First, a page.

, Volume 38, Issue 4, pp 391–398

Dietary intakes and food sources of omega-6 and omega-3 polyunsaturated fatty acids

  • Barbara J. Meyer
  • Neil J. Mann
  • Janine L. Lewis
  • Greg C. Milligan
  • Andrew J. Sinclair
  • Peter R. C. Howe

DOI: 10.1007/s11745-003-1074-0

Cite this article as:
Meyer, B.J., Mann, N.J., Lewis, J.L. et al. Lipids (2003) 38: 391. doi:10.1007/s11745-003-1074-0


Both n−6 and n−3 polyunsaturated fatty acids (PUFA) are recognized as essential nutrients in the human diet, yet reliable data on population intakes are limited. The aim of the present study was to ascertain the dietary intakes and food sources of individual n−6 and n−3 PUFA in the Australian population. An existing database with fatty acid composition data on 1690 foods was updated with newly validated data on 150 foods to estimate the fatty acid content of foods recorded as eaten by 10,851 adults in the 1995 Australian National Nutrition Survey. Average daily intakes of linoleic (LA), arachidonic (AA), α-linolenic (LNA), eicosapentaenoic (EPA), docosapentaenoic (DPA), and docosahexaenoic (DHA) acids were 10.8, 0.052, 1.17, 0.056, 0.026, and 0.106 g, respectively, with longchain (LC) n−3 PUFA (addition of FPA, DPA, and DHA) totaling 0.189 g; median intakes were considerably lower (9.0 g LA, 0.024 g AA, 0.95 g LNA, 0.008 g EPA, 0.006 g DPA, 0.015 g DHA, and 0.029 g LC n−3 PUFA). Fats and oils, meat and poultry, cereal-based products and cereals, vegetables, and nuts and seeds were important sources of n−6 PUFA, while cereal-based products, fats and oils, meat and poultry, cereals, milk products, and vegetable products were sources of LNA. As expected, seafood was the main source of LC n−3 PUFA, contributing 71%, while meat and eggs contributed 20 and 6%, respectively. The results indicate that the majority of Australians are failing to meet intake recommendations for LC n−3 PUFA (>0.2 g per day) and emphasize the need for strategies, to increase the availability and consumption of n−3-containing foods.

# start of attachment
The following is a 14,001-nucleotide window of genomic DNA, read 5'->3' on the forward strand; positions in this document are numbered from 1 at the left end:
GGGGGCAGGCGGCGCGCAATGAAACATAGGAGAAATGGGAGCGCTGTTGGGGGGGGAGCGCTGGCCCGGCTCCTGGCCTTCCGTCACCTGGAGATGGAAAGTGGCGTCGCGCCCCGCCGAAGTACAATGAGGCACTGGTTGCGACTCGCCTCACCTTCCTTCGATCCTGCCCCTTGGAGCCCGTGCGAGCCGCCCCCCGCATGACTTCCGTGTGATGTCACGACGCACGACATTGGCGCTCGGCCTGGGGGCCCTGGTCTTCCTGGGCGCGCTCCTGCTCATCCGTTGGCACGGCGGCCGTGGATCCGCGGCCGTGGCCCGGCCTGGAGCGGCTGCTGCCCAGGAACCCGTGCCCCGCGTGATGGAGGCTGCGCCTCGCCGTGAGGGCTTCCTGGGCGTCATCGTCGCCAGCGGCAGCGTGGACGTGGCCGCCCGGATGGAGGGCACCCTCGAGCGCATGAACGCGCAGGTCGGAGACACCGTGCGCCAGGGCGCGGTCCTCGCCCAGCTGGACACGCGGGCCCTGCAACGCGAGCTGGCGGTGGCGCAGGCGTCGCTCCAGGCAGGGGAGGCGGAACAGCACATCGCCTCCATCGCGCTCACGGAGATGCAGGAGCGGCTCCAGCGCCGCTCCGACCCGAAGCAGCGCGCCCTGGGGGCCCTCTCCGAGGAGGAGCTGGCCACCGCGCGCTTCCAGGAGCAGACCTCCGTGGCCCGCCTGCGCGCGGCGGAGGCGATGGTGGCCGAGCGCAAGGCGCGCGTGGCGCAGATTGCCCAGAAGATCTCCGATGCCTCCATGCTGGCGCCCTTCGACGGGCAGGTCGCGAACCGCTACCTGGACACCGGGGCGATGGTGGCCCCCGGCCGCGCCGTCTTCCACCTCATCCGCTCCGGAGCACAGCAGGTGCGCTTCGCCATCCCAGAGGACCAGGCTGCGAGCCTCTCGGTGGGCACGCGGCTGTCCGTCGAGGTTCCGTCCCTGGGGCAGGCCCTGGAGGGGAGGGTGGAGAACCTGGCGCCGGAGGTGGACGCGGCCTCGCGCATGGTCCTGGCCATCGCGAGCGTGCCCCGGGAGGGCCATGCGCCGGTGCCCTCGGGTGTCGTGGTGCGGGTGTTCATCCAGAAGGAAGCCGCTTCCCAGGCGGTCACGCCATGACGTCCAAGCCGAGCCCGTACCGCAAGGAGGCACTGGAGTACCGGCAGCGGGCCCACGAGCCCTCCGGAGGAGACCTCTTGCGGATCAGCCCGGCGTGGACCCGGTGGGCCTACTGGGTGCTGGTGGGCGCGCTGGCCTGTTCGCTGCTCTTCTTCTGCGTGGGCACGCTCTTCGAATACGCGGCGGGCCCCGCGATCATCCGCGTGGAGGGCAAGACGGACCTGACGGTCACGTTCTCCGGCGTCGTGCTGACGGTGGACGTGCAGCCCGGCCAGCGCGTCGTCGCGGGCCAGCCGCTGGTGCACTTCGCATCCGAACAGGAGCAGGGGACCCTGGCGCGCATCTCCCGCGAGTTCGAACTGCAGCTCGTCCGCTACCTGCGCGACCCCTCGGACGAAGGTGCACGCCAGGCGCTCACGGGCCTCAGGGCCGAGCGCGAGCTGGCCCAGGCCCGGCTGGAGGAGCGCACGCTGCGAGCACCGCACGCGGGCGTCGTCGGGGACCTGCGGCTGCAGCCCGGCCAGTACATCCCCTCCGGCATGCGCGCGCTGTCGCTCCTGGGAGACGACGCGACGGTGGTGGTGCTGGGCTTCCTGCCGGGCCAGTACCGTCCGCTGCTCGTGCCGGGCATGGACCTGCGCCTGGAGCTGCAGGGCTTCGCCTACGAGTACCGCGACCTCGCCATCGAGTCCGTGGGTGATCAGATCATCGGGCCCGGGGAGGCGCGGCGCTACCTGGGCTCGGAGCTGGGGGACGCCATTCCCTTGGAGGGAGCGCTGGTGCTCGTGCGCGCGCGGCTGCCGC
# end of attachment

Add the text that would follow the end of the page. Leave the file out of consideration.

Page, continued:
linolenic acid

(α-1 NA, 18∶3n−3)

arachidonic acid

(AA 20∶4n−6)

docosahexaenoic acid

(DHA, 22∶6n−3)

docosapentaenoic acid

(DPA, 22∶5n−3)

eicosapentaenoic acid

(EPA, 20∶5n−3)

European Academy of Nutritional Sciences


Food Standards Australia New Zealand


International Society for the Study of Fatty Acids and Lipids


linoleic acid

(LA, 18∶2n−6)

long-chain n−3 polyunsaturated fatty acids

(LC n−3 PUFA, 20∶5n−3, 22∶5n−3, and 22∶6n−3)

National Health and Medical Research Council


National Heart Foundation


National Nutrition Survey




monounsaturated fatty acids


n−3 polyunsaturated fatty acids

(n−3 PUFA)

n−6 polyunsaturated fatty acids

(n−6 PUFA)

saturated fatty acids (SAF)

Copyright information

© AOCS Press 2003

Authors and Affiliations

  • Barbara J. Meyer
    • 1
    • 4
  • Neil J. Mann
    • 2
  • Janine L. Lewis
    • 3
  • Greg C. Milligan
    • 3
  • Andrew J. Sinclair
    • 2
  • Peter R. C. Howe
    • 1
    • 4
  1. 1.Smart Foods CentreUniversity ofWWollongongWollongongAustralia
  2. 2.Department of Food ScienceRMIT UniversityMelbourneAustralia
  3. 3.Food Standards Australia New ZealandCanberra BCAustralia
  4. 4.Department of Biomedical ScienceUniversity of WollongongWollongongAustralia
  5. 5.Department of PhysiologyThe University of AdelaideAustralia

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